Next, Pink states that the left hemisphere is sequential, and right hemisphere is simultaneous. An example of this is when you read. The left hemisphere reads words from left to right. While the left brain is decoding each word, the right hemisphere is interpreting things simultaneously. This right side of our brain allows us to see many things at once. Scientists believe that the right hemisphere allows us to recognize faces.
Next, and what I personally think is an amazing difference between the two hemispheres of the brain, is that the left hemisphere specializes in text; the right hemisphere specializes in context. For example, lets imagine that you and your significant other make plans to have friends over for dinner. You tell your friends, and significant other to come over around 6:30. You also instruct your significant other to pick up a bottle of wine on the way home from work. When you significant other shows up at 7, you are there with your friends. When your significant other walks in the door, he immediately says, "oh, I'll go to the store to get the wine." Almost all brains, would understand that he is going to the wine store down the road. Your left brain interpreted the literal meaning of the words. However, the right brain understood another aspect of the exchange. The words, "I'll go to the store," were not neutral. The rolling of your eyes at that fact that he is late, and without wine, signals that you are angry.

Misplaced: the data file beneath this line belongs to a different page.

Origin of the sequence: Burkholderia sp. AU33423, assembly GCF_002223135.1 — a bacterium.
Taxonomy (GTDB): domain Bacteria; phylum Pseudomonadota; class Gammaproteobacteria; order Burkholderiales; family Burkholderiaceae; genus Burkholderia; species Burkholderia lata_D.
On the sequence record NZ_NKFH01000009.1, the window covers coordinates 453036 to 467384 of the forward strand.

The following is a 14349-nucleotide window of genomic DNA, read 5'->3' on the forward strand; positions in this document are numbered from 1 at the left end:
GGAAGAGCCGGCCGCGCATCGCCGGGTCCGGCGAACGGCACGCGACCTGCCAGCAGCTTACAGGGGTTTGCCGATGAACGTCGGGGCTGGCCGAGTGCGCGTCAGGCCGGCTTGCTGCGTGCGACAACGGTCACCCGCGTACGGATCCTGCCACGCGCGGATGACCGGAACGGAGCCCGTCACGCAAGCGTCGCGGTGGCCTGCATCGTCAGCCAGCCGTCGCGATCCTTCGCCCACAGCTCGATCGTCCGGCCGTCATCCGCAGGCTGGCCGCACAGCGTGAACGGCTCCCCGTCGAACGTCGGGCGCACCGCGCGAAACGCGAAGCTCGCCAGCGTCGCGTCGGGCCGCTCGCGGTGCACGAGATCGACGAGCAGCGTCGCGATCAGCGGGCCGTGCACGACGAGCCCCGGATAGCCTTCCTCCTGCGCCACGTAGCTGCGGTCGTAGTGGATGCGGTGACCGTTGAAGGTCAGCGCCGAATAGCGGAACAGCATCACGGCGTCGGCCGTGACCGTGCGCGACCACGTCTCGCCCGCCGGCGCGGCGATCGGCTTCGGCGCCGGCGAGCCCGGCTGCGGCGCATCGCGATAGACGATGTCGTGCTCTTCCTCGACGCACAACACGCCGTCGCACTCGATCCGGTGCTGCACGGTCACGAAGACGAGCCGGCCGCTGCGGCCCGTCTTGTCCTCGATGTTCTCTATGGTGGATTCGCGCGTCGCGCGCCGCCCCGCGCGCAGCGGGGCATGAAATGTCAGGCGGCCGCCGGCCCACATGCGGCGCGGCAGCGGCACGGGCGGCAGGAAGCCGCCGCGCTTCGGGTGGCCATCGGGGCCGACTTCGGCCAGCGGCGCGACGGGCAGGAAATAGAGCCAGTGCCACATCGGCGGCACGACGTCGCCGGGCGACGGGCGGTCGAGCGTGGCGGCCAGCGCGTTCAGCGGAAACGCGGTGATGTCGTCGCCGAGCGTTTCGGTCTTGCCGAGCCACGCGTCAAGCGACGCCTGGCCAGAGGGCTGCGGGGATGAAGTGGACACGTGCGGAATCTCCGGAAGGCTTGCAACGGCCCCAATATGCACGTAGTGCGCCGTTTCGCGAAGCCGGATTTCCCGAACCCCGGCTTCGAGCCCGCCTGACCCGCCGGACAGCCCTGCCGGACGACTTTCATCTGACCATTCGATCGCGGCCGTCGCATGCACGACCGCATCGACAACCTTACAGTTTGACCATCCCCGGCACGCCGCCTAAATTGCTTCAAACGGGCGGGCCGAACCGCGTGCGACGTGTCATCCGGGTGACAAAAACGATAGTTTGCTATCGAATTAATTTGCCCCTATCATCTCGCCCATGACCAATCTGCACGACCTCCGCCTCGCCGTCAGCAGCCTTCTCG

The concept is incredibly intriguing, especially as a learning specialists who works with students with Autism. A person with damage to one aspect of the brain, let's say the right for example, would not realize that the person is angry with their significant other. The person would only understand that someone was going to the store. As more and more research is coming out about Autism, this makes a lot of sense. Many students on the Autistic Spectrum cannot read nonverbal language, don't understand metaphors, and have a difficult time interpreting social interactions.
Finally, Pink states that the left hemisphere analyzes detail; the right hemisphere synthesizes the big picture. Basically, the right hemisphere takes details and puts them together. Again, when I think about students that I work with on the Autism Spectrum, they generally have difficulty synthesizing what they learn. Many Autistic children can memorize details and facts, but can't synthesize the information. This could indicate that their right hemisphere is not being activated as much as people without Autism. Again, research on Autism is very new, so it will be interesting to learn exactly what is happening in the brains of students with Autism.